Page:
I’d been up since 4:36 today. Despite the predicament of not knowing his whereabouts, I was in a cheerful mood.
The sun was barely up; the rosy-hued morning just cresting the bare trees. It’s a cold dawn in late November, the temps were down to the teens last night.
The boys see him first, “There he is, Mom.”
“He looks so smug, all slow and casual…” my oldest son says, a little sad that this is what’s become of our family.
My stomach churned inside itself as though a baker were kneading it to make a gut dough. I didn’t want the children to be exposed to this: his blatant flouting of the family trust, his perpetual shenanigans so close to the holidays. There was no avoiding it I s’pose. I was done lying to myself and covering up for him after all our years together.
“Do we let him in? I’m so confused by it all. Why doesn’t he stay with us? Doesn’t he love us?” asked my middle son.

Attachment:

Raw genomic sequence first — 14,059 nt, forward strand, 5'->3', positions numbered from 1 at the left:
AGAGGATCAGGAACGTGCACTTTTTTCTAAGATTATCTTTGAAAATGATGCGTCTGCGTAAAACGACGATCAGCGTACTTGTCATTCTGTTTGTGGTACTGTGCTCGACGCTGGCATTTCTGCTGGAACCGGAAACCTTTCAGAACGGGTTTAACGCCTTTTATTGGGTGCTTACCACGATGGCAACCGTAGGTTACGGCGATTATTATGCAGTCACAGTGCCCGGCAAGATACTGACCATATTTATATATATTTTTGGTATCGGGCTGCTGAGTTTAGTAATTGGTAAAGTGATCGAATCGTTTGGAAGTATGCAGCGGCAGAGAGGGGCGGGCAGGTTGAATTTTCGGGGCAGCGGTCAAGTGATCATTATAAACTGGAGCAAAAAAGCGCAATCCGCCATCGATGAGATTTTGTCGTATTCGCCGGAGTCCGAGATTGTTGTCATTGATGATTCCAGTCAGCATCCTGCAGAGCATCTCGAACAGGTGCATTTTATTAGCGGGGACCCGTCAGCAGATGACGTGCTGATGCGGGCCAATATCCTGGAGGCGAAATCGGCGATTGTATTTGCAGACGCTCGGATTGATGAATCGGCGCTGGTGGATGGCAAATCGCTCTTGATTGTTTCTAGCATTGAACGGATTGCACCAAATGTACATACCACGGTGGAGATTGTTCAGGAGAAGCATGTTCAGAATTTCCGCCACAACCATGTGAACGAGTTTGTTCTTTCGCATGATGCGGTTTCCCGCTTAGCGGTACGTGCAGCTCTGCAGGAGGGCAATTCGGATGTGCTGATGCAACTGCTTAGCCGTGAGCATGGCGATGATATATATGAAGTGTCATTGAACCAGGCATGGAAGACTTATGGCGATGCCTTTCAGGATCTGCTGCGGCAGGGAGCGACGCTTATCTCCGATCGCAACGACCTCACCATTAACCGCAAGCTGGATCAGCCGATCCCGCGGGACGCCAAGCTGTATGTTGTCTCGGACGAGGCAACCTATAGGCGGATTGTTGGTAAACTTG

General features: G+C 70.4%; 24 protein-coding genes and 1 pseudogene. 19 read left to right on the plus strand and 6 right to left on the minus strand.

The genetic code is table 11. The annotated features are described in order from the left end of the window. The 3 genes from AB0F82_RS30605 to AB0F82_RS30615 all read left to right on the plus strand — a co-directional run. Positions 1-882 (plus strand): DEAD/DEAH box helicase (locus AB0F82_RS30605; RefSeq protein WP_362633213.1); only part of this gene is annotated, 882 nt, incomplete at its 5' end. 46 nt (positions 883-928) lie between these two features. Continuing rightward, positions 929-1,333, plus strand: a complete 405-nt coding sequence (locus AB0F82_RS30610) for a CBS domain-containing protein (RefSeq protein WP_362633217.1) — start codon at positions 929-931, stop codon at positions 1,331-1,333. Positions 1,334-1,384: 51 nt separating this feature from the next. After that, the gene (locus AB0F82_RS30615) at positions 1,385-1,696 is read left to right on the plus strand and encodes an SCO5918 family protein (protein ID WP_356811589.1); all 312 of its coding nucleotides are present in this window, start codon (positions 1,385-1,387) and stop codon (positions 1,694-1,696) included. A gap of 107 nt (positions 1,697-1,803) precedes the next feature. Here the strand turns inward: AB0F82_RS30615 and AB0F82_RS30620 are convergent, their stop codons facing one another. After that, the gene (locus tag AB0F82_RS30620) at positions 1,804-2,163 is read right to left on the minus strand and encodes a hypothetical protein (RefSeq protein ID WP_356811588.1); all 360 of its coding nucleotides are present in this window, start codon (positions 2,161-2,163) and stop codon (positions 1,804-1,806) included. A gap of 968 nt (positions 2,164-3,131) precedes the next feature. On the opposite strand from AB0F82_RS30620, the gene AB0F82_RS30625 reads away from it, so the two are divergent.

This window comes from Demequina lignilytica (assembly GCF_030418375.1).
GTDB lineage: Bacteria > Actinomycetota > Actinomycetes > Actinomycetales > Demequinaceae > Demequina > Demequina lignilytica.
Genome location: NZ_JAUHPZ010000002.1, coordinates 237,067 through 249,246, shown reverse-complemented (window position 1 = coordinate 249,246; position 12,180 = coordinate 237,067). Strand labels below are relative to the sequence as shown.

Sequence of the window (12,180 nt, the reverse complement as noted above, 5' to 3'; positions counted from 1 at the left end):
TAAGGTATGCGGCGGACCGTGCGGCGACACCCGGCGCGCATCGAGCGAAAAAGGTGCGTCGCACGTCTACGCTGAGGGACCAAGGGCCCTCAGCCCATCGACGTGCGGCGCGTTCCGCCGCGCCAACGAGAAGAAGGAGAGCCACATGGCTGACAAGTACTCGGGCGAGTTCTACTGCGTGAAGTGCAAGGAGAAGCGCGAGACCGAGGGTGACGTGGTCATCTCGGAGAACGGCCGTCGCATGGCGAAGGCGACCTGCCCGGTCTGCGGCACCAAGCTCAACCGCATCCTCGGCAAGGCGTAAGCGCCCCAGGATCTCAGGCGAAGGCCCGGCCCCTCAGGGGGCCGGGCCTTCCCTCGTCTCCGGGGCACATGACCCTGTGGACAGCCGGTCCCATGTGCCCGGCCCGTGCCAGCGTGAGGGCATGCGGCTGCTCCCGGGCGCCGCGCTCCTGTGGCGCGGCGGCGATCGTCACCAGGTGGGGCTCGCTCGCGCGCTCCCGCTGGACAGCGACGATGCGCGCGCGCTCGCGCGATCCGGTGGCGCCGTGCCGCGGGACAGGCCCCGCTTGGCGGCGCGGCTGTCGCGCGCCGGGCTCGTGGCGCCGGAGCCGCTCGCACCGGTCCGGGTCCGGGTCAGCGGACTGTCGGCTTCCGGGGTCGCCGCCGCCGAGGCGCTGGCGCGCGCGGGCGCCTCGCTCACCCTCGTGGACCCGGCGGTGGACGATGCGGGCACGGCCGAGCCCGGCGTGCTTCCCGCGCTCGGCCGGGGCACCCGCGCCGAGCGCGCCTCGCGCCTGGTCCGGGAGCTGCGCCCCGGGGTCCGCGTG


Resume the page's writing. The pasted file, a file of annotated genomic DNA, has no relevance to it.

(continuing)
“Let him in, but keep him in the hallway, I can tell by a sniff of his neck where he’s been and who’s been keeping him away and I want to look into his eyes. I want to watch him try to hide from me what and who he’s been seeing and who’s been making him so comfortable. Don’t tell your baby brother; he’ll be devastated. He just made Gingerbread cookies yesterday hoping to eat them with him nearby,” I said as I was packing lunches and pulling hats and gloves from the storage container in the closet.
“He’s not cold, that’s for sure. Not like he’s been out all night; nope. Someone kept him nice and warm…” said one of the boys.